“A Tale of Winter” begins in the summer, when Félicie’s sexy, beachfront idyll with a chef named Charles comes to a close as he heads off to Paris and the two lose touch. Cut to five years later and she’s raising his daughter, longing for the day they might somehow meet again. (It’s pre-cellphone era 1992, so they can’t just look each other up on Facebook.) Played by the fetching Charlotte Véry, Félicie vacillates between two suitors. There’s a pragmatic hairdresser (Michel Voletti) and a lovestruck librarian (Hervé Furic), but neither can compete with her idealized memories of Charles. Notably, the only movie in the cycle that doesn’t take place at a luxurious vacation spot, it’s shot in gorgeously grainy 16mm on slushy streets and comes back to the concept of Pascal’s wager, a philosophical argument for faith that was a favorite of Rohmer’s going back to “My Night at Maud’s.” This is a Christmas movie so you know there’s going to be a miracle in here somewhere, and it also features my favorite line in any of these films: “I love you. But not enough to live with you, only enough to ruin your life.”
Rohmer has admitted there’s more than a bit of autobiography in 1996’s “A Tale of Summer” (formerly “A Summer’s Tale”) which might explain why it’s the most wistful of the quartet. Melvil Poupaud — a tousle-headed, proto-Timothée Chalamet — stars as a callow recent maths graduate vacationing on the Brittany coast before he’s set to start a big job in the fall. But his summer of wine, women and song gets complicated as he tries to juggle the affections of two different girlfriends in whom he’s not particularly interested, confiding his schemes to a sharp-tongued cafe waitress (Amanda Langlet) who’s got his number. It’s a deceptively sunny movie with a melancholic undertow, looking back at a young man who's got an awful lot of living and learning to do, and wondering for a moment what might have been. (It also contains a surprising amount of sea shanty content for the TikTokers.)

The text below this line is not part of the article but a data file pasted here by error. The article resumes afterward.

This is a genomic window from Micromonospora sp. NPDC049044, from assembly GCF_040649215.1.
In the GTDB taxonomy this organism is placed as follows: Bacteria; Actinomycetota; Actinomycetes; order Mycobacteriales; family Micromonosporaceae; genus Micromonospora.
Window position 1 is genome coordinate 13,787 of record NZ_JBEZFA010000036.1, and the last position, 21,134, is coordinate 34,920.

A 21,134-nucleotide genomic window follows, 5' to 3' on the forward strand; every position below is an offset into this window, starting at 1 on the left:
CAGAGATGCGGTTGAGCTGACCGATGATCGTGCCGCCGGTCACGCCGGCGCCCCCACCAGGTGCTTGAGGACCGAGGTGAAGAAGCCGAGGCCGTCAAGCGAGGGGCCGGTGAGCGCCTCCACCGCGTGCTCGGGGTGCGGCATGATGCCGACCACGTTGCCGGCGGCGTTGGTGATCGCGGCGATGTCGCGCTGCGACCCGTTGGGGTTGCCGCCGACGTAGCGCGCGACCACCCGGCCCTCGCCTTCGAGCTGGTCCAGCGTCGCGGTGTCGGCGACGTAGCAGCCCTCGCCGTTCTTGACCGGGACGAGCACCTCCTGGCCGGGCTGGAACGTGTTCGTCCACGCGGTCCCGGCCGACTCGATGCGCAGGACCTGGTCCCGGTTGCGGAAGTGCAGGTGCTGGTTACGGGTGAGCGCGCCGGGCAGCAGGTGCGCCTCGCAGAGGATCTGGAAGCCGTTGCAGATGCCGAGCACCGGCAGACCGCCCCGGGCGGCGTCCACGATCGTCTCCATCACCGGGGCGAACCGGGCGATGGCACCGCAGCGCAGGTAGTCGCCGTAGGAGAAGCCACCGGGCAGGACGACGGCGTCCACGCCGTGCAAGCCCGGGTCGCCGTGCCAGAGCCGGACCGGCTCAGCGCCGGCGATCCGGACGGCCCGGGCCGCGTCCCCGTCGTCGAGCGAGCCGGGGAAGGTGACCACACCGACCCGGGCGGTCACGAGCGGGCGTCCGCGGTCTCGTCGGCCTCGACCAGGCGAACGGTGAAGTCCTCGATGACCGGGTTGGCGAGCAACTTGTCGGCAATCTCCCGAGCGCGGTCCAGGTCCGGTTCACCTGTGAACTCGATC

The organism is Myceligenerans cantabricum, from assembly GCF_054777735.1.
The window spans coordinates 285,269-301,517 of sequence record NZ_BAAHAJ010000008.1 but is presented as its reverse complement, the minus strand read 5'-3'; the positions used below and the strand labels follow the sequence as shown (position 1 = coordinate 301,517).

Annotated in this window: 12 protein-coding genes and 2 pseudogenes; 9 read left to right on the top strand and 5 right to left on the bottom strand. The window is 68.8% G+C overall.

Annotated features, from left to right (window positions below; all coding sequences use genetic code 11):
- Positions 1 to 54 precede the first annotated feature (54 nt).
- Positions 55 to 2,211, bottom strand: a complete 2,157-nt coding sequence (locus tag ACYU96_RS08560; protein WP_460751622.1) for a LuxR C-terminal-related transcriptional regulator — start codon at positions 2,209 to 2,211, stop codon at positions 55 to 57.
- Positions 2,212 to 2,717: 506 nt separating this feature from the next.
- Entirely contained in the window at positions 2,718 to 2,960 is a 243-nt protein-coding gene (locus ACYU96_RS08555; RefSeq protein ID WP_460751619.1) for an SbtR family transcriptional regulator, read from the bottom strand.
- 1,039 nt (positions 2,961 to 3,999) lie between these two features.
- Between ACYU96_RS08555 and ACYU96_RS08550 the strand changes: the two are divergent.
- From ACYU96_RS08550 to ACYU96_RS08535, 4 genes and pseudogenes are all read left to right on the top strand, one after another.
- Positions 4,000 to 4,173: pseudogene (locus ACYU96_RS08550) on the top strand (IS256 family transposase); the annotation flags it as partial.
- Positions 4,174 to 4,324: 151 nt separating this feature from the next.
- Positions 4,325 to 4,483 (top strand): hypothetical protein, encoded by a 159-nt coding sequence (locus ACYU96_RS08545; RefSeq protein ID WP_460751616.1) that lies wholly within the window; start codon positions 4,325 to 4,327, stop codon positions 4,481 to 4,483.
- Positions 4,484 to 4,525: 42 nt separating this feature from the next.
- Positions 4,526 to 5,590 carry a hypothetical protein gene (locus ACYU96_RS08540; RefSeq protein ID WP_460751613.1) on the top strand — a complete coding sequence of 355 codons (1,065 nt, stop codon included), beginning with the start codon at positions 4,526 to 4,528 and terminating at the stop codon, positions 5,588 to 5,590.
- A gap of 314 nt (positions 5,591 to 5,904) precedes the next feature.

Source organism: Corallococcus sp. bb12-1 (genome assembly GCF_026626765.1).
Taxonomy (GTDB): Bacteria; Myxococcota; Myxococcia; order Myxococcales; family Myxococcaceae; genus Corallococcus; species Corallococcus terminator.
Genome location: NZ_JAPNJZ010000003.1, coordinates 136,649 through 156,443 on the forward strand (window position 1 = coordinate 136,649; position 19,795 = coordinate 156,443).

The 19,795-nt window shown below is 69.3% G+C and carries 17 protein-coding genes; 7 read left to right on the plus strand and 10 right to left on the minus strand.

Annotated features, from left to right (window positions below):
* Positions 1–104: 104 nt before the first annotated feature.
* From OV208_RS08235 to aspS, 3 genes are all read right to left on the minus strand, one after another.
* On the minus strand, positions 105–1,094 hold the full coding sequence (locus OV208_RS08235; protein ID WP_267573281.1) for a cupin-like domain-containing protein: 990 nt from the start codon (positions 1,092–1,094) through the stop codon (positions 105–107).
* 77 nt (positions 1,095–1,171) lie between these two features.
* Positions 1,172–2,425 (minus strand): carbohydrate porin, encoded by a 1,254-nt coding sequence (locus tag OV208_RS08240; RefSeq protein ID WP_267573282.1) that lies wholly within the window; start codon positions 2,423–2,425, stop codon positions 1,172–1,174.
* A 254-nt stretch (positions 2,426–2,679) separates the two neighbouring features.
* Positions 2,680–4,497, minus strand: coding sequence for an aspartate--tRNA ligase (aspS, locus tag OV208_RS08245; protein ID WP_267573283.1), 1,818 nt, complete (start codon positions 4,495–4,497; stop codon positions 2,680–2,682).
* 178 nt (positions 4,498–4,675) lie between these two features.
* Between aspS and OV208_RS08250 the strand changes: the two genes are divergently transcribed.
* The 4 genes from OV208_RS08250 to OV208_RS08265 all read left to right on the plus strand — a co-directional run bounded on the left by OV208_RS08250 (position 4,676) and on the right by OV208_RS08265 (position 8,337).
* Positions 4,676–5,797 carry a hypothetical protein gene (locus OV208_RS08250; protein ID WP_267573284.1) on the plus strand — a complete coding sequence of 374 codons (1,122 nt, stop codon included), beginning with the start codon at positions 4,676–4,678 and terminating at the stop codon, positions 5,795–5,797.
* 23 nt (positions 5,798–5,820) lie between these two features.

Finally, “A Tale of Autumn” (released stateside in 1999 as “Autumn Tale”) is regarded by many as Rohmer’s final masterpiece. Doubling up on the “Springtime” matchmaking premise, the film stars Béatrice Romand as a frizzy-haired widow who runs a winery and is suffering from empty nest syndrome now that her children have grown. Her best friend (Marie Rivière) has secretly placed a personal ad on her behalf and is surreptitiously auditioning suitors. Meanwhile — in the most quintessentially “French movie” plot development I can recall — her son’s girlfriend wants to fix her up with an older college professor she used to sleep with back at school. Of course, everybody ends up invited to the same wedding.
But all these misunderstandings and mistaken identities play out in a quieter, more contemplative register than one might expect from such a silly synopsis. These characters are older and more cautious than Rohmer’s regular lovers, a bit more bruised by life and less susceptible to romantic whims. (Yes, the word “autumnal” comes to mind.) Make sure to keep watching through the closing credits for a final shot that opens up an entire other world of possibilities easily missed the first time around. Maybe the protagonist of the picture isn’t really who we thought it was all along? “A Tale of Autumn” made me feel like Hackman’s Harry Moseby outside that movie theater showing “My Night at Maud's,” realizing I hadn’t seen what was happening right in front of me.
Eric Rohmer’s “Tales of the Four Seasons” begin streaming Friday, April 2 at the Coolidge Corner Theatre’s Virtual Screening Room.